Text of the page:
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NSW Did I Breach Any Workplace Privacy Laws?

Discussion in 'Employment Law Forum' started by benhereford, 26 July 2016.

  1. benhereford

    benhereford Member

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    A couple of months ago, I was asked to help download footage of a theft from my workplace. The footage show a staff member looking at a scarf and then taking it, placing it around her neck and walking off. This occurred at night just after the shop closed and only her and another staff member were present.

    The other staff member confronted her about the scarf that night as they locked up the store but was told that the scarf was hers from home and she had owned it for a long time. It had been suspected by some staff members that this person had been stealing from the shop for some time but there was never any proof until this incident.

    A lot of money, shop items and drugs had gone missing (pharmacy). In all other incidences that a member of staff had been caught stealing or being dishonest (once before I worked there and once in the six years I worked there), the staff member was immidiately sacked. The staff member in question this time was a pharmacist. I was instructed by another employee not to say anything to anyone.

    I asked another pharmacist who worked with her at our store but was no longer an employee at the time I obtained the footage what she knew about the theft. The owner and store manager had a private meeting with the phamacist who commited the theft a couple of months after I pulled the footage for them. I do not know what was uncovered or what the result of the meeting was but after the meeting the pharmacist took a week off work before returning.

    Last Sunday I recieved a phone call from the pharmacy owner. She was very angry I had dicussed this with the pharmacist who no longer worked with us, threatened to sue me for defamation and sacked me immidiately. I am also banned from the store. I had already resigned a week earlier as I had been offered a great job elsewhere and was due to finish in another week anyway so the sacking doesn't worry me much anyway.

    I only discussed this incident with 3 employees (two current and the pharmacist who is now no longer employed at our store). Have I done anything wrong and have I breached any privacy laws or commited a defamation offence?
     
  2. Rod

    Rod Well-Known Member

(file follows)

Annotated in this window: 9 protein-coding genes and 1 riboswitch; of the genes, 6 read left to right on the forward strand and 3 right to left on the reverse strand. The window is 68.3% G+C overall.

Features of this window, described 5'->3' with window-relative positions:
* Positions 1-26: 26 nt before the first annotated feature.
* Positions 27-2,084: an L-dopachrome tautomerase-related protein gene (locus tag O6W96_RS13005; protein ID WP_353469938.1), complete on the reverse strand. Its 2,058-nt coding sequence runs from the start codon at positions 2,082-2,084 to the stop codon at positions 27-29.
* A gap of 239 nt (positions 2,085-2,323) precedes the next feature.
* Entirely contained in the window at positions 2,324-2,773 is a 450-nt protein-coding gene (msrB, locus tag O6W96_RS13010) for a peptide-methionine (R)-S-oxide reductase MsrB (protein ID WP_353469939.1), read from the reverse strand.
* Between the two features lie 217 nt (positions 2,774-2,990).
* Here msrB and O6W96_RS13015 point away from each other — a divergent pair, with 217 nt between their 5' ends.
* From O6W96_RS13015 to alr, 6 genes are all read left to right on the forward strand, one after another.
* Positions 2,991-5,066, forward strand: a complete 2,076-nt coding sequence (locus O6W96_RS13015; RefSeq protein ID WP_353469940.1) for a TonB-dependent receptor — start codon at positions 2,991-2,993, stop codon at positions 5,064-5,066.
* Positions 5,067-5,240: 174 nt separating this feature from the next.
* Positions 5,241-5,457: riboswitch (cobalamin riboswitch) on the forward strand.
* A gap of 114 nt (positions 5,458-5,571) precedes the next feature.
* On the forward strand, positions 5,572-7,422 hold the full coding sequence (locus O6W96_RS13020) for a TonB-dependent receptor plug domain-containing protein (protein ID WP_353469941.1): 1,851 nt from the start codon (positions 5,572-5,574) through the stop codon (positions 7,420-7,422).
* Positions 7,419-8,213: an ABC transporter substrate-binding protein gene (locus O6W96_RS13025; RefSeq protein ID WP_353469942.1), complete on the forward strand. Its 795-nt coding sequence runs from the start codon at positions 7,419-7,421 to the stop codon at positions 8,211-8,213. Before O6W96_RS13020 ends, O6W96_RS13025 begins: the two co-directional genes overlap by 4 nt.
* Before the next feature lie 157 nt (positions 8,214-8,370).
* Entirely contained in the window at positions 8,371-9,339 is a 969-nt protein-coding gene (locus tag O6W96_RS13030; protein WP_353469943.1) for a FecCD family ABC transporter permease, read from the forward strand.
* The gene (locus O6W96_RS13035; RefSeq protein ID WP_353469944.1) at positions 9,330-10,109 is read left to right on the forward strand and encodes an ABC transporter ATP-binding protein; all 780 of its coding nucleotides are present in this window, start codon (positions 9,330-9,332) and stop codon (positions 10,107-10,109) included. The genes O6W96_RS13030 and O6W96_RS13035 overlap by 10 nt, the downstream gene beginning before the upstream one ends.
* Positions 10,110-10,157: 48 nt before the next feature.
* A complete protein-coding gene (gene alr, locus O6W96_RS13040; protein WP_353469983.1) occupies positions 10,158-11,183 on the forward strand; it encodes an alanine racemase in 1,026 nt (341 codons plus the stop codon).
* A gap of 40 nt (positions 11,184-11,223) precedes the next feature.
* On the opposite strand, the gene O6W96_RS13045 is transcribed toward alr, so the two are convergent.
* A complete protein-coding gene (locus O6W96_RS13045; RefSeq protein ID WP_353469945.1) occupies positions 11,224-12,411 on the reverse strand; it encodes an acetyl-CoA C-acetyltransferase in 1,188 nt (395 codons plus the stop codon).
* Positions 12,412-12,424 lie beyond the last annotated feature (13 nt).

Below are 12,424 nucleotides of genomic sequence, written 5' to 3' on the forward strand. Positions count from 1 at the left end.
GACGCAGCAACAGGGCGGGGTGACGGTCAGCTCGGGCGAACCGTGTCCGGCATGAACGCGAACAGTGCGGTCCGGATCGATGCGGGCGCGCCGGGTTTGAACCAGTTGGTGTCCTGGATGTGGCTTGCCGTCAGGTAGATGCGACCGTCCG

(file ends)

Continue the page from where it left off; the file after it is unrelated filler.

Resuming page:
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    Truth is a defence to defamation. As long as you have told the truth, and can prove it, you are OK.

    There is no general right to privacy in Australia so you are ok on that score.

    Sounds like a lot of bluster with no legal basis.

    You may have contravened company policy by talking with the ex-employee but you say the sacking is not a concern so I won't discuss potential employment rights.

    Probably wasn't a good idea talking to anyone but your manager or owner about a sensitive issue like this.
     
  3. Sophea

    Sophea Well-Known Member

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    There are is no personal 'right to privacy" per se, which would prevent someone from being able to talk about such things. If the information was imparted to you in confidence (impliedly or expressly) then you may be in breach of obligations of confidentiality but I doubt it.

    A defamation action can only be brought where you have said something defamatory about the claimant (who is wishing to sue) to a third party. In this case what you said is arguably not defamatory and in any even you would have the defence of 'truth'.

    I would just severe ties and move on. The pharmacy owner doesn't know what she's talking about.

    Check out these articles on defamation and its defences. Defences to Defamation in Australia - Legal Blog - LawAnswers.com.au
    Have You Been Defamed? What You Need to Know About Defamation Law in Australia - Legal Blog - LawAnswers.com.au
     
  4. Rod

    Rod Well-Known Member

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    BTW, in defamation I liked this quote from a judge discussing the truth defence in a case: "By telling the truth about a man his reputation is not lowered beyond its proper level but is merely brought down to it"

    Very pithy and I suspect an example of some judicial humour :)
     
    Sophea likes this.
  5. benhereford

    benhereford Member

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    Thanks for the help. I didn't think I had done anything illegal but wanted to be sure. I live in a small rural town with only a few pharmacies and everyone talks to everyone. I'm just going to pretend like none of this happened, not talk about it and get on with my new employment. Sometimes you've just got to shake your head and move on.
     

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